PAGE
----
From Casetext: Smarter Legal Research

Yeager v. Yeager

United States District Court, E.D. California
Jun 14, 2007
No. Civ. S-06-1196 DFL EFB (E.D. Cal. Jun. 14, 2007)


No. Civ. S-06-1196 DFL EFB.

June 14, 2007

Memorandum of Opinion and Order

Plaintiff General Chuck Yeager alleges breach of an oral contract by defendants Susan Yeager and Yeager Incorporated in the eighth cause of action of his fourth amended complaint. The court dismissed with leave to amend plaintiff's third amended complaint so he could attempt to correct deficiencies in this cause of action. Following plaintiff's amendment, defendants filed a motion to dismiss. For the reasons below, the court GRANTS the motion in part.


On June 1, 2006, plaintiff filed a complaint alleging various claims regarding defendants' failure to pay his salary and fund his pension plan. Plaintiff's children each own 20% shares in defendant Yeager, Inc. Defendant Susan Yeager is Yeager, Inc.'s CFO, as well as trustee for the Charles E. Yeager Revocable Living Trust and the Yeager, Inc. Defined Benefit Pension Plan.

Plaintiff has been forced to amend his complaint multiple times since filing this action. On April 9, 2007, the court construed plaintiff's opposition to defendants' motion to dismiss the eighth cause of action of the third amended complaint as a motion to amend the pleadings. Plaintiff's proposed fourth amended complaint, filed on March 9, 2007, became the operative complaint.

In the eighth cause of action, plaintiff alleges that his efforts "constituted the sole external source of monies and/or valuables received by Yeager, Inc." Fourth Am. Compl. ("FAC") ¶ 78. He states that the parties reached an oral agreement under which he would engage in certain money making activities and distribute the funds to the shareholders. Id. ¶ 79. In return, the shareholders other than the plaintiff would "actively work to manage the assets so generated as fiduciaries with respect thereto." Id. ¶ 79. Each shareholder also agreed "by shareholder agreement [to] grant Plaintiff, by grant of proxy and otherwise": (1) the right "to dictate all aspects of the corporate affairs and to vote all shares of stock in support thereof . . . including a unilateral right to use and/or distribute to himself any or all assets of the corporation at any time and for any reason"; (2) the right to reimbursement for expenses related to work for the corporation; and (3) the right to a salary equal at least to the maximum legal contribution to the defined pension plan "and/or other such salary as he might dictate." Id. ¶ 79. Plaintiff alleges that defendants orally agreed not to diminish the assets of the corporation or deprive plaintiff of his reimbursements and salary. Id. ¶ 80. Plaintiff alleges that defendants engaged in multiple forms of conduct that breached the parties' oral agreement. Id. ¶ 82.

On April 18, 2007, defendants filed a motion to dismiss only the eighth cause of action.


Plaintiff alleges that the oral contract contains agreements concerning (1) corporate control, (2) reimbursement, and (3) compensation. Id. ¶¶ 79-80.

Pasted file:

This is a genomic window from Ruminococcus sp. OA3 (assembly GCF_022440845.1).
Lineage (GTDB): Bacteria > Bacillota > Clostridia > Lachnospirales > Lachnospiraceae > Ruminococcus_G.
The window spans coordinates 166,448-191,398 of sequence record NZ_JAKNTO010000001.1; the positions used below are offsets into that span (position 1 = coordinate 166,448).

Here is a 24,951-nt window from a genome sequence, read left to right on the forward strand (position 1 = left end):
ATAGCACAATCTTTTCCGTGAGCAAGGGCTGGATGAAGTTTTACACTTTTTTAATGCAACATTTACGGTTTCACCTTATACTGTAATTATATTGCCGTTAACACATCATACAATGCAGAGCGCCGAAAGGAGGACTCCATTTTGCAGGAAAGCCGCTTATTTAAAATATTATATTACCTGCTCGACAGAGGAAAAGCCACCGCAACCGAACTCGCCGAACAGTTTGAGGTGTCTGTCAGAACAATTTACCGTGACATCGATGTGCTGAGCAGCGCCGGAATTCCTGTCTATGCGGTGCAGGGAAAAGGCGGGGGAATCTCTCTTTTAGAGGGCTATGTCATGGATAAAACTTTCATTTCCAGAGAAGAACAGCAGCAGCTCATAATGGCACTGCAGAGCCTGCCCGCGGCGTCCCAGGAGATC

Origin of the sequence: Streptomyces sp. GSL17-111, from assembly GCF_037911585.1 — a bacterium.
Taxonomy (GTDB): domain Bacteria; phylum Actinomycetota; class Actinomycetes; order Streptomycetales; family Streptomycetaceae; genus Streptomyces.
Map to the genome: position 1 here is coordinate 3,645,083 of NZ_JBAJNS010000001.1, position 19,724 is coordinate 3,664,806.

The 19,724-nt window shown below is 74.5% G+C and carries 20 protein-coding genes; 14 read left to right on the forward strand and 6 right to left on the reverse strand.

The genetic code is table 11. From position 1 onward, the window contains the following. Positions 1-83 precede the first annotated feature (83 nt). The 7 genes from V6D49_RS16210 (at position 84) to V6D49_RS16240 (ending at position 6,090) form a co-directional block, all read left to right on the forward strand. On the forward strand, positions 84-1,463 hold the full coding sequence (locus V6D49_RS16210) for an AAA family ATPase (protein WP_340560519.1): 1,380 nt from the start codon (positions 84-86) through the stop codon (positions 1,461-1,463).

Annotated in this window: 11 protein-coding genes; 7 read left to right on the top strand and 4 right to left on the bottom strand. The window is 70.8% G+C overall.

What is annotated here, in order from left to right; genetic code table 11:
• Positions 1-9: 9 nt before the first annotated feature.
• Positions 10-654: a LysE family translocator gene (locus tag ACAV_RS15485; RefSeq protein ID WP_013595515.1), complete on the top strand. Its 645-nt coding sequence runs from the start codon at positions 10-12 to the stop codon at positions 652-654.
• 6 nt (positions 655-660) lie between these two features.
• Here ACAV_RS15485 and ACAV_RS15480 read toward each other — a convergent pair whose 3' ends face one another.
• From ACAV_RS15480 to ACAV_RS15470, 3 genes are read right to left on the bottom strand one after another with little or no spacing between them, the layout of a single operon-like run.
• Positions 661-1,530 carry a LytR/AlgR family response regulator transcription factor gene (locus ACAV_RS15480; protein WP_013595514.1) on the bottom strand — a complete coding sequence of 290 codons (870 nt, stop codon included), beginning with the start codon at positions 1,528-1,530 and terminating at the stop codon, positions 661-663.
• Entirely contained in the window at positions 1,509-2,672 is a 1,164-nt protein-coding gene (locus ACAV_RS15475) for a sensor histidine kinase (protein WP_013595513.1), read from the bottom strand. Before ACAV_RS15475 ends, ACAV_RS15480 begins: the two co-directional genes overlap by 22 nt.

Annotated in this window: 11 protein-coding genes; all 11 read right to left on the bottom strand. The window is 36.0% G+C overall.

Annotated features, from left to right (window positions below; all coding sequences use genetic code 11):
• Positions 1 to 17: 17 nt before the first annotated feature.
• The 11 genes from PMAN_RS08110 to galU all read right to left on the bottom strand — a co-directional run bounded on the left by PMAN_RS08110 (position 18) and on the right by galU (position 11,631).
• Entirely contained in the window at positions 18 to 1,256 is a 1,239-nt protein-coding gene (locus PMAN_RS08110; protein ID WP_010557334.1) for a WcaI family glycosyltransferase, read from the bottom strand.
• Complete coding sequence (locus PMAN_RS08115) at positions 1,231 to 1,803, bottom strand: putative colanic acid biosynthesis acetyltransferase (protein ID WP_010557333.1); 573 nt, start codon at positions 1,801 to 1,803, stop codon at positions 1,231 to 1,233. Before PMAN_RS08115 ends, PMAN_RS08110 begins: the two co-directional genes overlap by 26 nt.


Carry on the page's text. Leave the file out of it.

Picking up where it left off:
Defendants argue that the corporate control agreement is a proxy, which must be in writing. See Cal. Corp. Code § 178 ("`Proxy' means a written authorization signed or an electronic transmission authorized by a shareholder . . . giving another person or persons power to vote with respect to the shares of such a shareholder."). Plaintiff responds that the oral contract was not a proxy agreement but rather an agreement between a corporation and its employees. This argument lacks merit. The alleged oral agreement transfers the voting rights of corporate shares, FAC ¶ 79(i), and therefore requires a written contract under California law. The court GRANTS the motion as to the transfer of corporate control claim.

Plaintiff argues that the reimbursement and compensation agreements do not implicate his right to unilaterally dictate corporate affairs and, therefore, need not be in written form. Defendants argue that these allegations are the same ones found to be insufficient in the third amended complaint, due to plaintiff's failure to allege an agreement with defendant Susan Yeager. This argument fails. In the most recent complaint, plaintiff alleges that he entered into oral agreements with all shareholders, not just the corporation as an entity. Such agreements, limited to reimbursement and compensation, do not rise to the level of a proxy transfer or violate public policy restrictions on corporate control agreements.

Defendants argue that plaintiff provided insufficient consideration for the alleged agreements. They characterize plaintiff's promise to distribute any money earned to other shareholders as a promise to make a future gift because any transfer of corporate assets lies entirely at plaintiff's discretion pursuant to the agreement. See Beebe v. Coffin, 153 Cal. 174, 176-78 (1908) (holding that a "delivery which does not confer upon the donee the present right to reduce the fund into possession by enforcing the obligation according to its terms will not suffice"). However, because plaintiff need not plead his breach of contract claim with particularity, the court does not reach the issue of consideration at this stage. Therefore, the court DENIES the motion as to the reimbursement and compensation claims.


For these reasons, as to the eighth cause of action, the court: (1) DISMISSES the corporate control claim and (2) DENIES the motion as to the reimbursement and compensation claims.


Summaries of

Yeager v. Yeager

United States District Court, E.D. California
Jun 14, 2007
No. Civ. S-06-1196 DFL EFB (E.D. Cal. Jun. 14, 2007)
Case details for

Yeager v. Yeager

Case Details


Court:United States District Court, E.D. California

Date published: Jun 14, 2007


No. Civ. S-06-1196 DFL EFB (E.D. Cal. Jun. 14, 2007)